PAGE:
Brentin Mock is a staff writer at CityLab. He was previously the justice editor at Grist.
A new $1.5 million MacArthur Foundation grant could give New Orleans’ public defenders, and its incarcerated citizens, some relief.
New Orleans public defender Dylan Duffey is facing trial on April 15 for the offense of advocating too hard for his client, a homeless man arrested on simple cocaine possession charges. According to a release from the Orleans Public Defenders office, Duffey asked Magistrate Judge Harry Cantrell to reduce his client’s $5,000 bond, arguing that the defendant was not a flight risk and deserved to enter a substance abuse treatment program rather than jail. Duffey was even able to secure spots in two different drug treatment programs for his client. These requests ruffled the judge, who refused to decrease the bond, and in turn placed Duffey on trial for contempt of court.
This is just the latest scuffle in the broader fight in New Orleans over reforming its severely broken criminal justice system. Public defenders have been going on the offense against local judges and district attorneys who’ve helped turn incarceration into one of New Orleans’ premiere industries over the past few decades.
The majority of the city’s defendants generally qualify as low-income, so the bulk of the city’s criminal defense work falls on public defenders. New Orleans public defender Tina Peng wrote in a Washington Post op-ed that while the American Bar Association recommends that no more than 150 felony cases a year be assigned to indigent-defense lawyers, she handled double that number in 2014. And the funding stream to to perform their work remains unsustainable and inadequate.
“If you’re poor, you have a right to jail,”said New Orleans Chief Defender Derwyn Bunton in an emailed statement from his office about the Duffey case. “And your attorney certainly doesn’t have the right to fight for your well-being.”
This is why New Orleans “is the most incarcerated city in the most incarcerated state in the most incarcerated country in the world,” as Mayor Mitch Landrieu has puts it. Of the city’s local inmate population, 80 percent are sitting in jail awaiting a trial. They are there because they couldn’t post bond, secure a lawyer, or because their attorneys are so inundated with cases that they’re incapable of setting up hearings in a timely fashion. It also means that they’re presumed innocent and haven’t been proven guilty, but are imprisoned nonetheless.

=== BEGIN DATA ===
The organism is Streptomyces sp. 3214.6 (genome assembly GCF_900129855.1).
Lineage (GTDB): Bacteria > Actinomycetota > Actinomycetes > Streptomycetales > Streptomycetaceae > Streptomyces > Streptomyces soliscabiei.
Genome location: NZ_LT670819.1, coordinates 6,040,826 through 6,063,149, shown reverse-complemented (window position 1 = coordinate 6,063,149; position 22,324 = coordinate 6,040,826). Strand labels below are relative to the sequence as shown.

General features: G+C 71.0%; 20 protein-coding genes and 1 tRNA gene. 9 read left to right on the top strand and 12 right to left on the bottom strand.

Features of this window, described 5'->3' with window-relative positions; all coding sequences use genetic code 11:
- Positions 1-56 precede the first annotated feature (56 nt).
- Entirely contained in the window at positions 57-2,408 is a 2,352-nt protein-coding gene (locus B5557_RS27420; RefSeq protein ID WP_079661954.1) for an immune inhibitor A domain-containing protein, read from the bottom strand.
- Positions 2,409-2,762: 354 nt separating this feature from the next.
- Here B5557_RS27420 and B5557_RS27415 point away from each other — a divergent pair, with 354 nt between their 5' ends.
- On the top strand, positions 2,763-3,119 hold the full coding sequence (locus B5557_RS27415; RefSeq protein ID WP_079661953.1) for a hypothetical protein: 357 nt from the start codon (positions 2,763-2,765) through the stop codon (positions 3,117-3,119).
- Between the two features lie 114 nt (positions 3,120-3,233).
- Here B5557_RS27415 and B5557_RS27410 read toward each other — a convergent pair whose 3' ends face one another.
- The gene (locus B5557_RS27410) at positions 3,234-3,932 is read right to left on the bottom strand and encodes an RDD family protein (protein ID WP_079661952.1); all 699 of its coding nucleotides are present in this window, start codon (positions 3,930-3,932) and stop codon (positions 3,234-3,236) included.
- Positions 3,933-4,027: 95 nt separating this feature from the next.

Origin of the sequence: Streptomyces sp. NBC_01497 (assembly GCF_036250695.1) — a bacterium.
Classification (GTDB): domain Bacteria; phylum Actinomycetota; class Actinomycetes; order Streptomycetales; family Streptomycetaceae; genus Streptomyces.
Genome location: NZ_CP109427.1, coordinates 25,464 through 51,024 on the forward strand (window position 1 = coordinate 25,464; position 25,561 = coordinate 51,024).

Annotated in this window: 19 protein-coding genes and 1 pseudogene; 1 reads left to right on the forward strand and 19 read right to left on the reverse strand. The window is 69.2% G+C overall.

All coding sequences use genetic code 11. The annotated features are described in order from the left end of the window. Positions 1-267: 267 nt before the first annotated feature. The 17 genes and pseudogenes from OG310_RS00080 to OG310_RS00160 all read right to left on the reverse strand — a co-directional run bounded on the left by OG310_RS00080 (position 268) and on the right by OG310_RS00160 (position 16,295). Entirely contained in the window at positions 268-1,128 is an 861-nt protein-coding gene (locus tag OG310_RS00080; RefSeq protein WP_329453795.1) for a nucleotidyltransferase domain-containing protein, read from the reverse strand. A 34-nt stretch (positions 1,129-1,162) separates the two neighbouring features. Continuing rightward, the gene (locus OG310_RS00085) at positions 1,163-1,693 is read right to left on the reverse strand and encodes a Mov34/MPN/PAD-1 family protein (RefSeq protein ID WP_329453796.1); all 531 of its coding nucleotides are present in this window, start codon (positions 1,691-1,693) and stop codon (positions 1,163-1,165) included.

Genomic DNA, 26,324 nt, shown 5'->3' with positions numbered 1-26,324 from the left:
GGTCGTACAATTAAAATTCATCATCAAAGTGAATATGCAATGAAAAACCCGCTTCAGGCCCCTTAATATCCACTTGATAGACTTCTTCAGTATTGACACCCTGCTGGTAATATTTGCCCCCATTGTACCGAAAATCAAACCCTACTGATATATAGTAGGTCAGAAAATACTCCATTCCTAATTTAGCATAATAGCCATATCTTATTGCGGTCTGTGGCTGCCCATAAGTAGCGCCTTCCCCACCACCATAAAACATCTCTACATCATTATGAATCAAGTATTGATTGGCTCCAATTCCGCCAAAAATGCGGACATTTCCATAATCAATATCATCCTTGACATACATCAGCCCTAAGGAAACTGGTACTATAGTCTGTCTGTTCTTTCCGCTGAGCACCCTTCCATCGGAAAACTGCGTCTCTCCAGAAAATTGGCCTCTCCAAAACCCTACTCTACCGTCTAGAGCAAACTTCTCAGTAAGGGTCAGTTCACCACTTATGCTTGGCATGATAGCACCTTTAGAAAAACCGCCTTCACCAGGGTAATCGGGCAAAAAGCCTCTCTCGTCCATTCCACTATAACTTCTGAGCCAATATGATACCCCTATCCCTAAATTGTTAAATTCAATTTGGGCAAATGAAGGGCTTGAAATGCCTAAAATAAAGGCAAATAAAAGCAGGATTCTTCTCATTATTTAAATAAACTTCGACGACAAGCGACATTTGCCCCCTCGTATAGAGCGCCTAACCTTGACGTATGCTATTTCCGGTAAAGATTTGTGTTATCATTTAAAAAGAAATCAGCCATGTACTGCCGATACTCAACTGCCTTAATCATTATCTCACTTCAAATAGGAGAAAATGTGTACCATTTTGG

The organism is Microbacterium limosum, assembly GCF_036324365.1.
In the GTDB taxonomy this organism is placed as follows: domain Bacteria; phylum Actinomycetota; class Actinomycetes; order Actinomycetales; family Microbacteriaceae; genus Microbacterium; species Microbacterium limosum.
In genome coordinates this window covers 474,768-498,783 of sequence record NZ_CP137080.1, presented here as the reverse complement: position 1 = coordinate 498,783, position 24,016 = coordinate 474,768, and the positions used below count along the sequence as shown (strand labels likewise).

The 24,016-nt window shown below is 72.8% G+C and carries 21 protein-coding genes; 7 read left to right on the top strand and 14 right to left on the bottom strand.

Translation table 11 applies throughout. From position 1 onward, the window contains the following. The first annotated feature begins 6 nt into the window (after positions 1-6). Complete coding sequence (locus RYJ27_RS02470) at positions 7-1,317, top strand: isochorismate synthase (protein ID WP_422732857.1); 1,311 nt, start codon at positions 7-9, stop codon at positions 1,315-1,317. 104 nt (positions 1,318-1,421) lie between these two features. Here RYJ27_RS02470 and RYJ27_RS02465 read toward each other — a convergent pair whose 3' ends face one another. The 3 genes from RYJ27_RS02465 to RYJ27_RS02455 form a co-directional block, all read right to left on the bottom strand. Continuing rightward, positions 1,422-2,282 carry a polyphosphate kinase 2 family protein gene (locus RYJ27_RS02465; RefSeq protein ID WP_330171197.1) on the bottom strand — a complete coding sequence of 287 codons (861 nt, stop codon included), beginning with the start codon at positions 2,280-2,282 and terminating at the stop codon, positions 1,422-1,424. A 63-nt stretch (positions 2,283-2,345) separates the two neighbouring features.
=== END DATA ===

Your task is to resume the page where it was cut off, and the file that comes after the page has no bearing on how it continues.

The city is hoping it can fix these problems with a new $1.5 million grant it received this week from the MacArthur Foundation, which has been helping get cities out of the incarceration business. New Orleans will apply the MacArthur money towards its efforts to reduce its average daily jail population by 27 percent over the next three years. Under a new jail reform plan, the city is pushing criminal justice officials to rethink arrest policies and to consider defendants’ incomes when assessing bonds. The plan also calls for new systems that will divert people with mental health and drug abuse problems to medical rehabilitative services rather than jail, and for increased “defense advocacy for pretrial arrestees.”
For decades, New Orleans has been seeped in a culture of over-incarceration, and one with a ravenous appetite for imprisoning black people and the poor. While African Americans are only 60 percent of New Orleans’ population, they make up 86 percent of its jail population, and are arrested for felonies at 2.5 times the rate as whites. To fix this:
The City will create tracking and accountability mechanisms focused on disparities, and continue to engage the community in developing solutions. The City will also roll out Implicit Bias Trainings, where criminal justice system decision makers will have the opportunity to share experiences and discuss biases in the system. Finally, the City will instruct its officers to rely less on individual’s past criminal records when making detention decisions for low-level offenses, which has been shown to perpetuate biases and contribute to disparities in the system, and instead increase detention alternatives for detainees with prior convictions.
The MacArthur grant could create demand-side relief by helping to lighten public defenders’ caseloads. However, $1.5 million is not enough to fix the problem: The New Orleans’ public defenders office is short $600,000 dollars this year alone, which is why it has started to refuse new cases. The financially beleaguered state is floating legislation to increase funding for indigent defense, but it originally projected to cut the state’s public defender board by over $20 million for 2017.
The thwarted efforts of public defender Duffey to secure rehabilitative services for his homeless client are indicative of just how much rehabilitation the New Orleans court system needs. As MacArthur Foundation president Julia Stasch said in a press statement about the grants, “The way we misuse and over-use jails in this country takes an enormous toll on our social fabric and undermines the credibility of government action, with particularly dire consequences for communities of color.”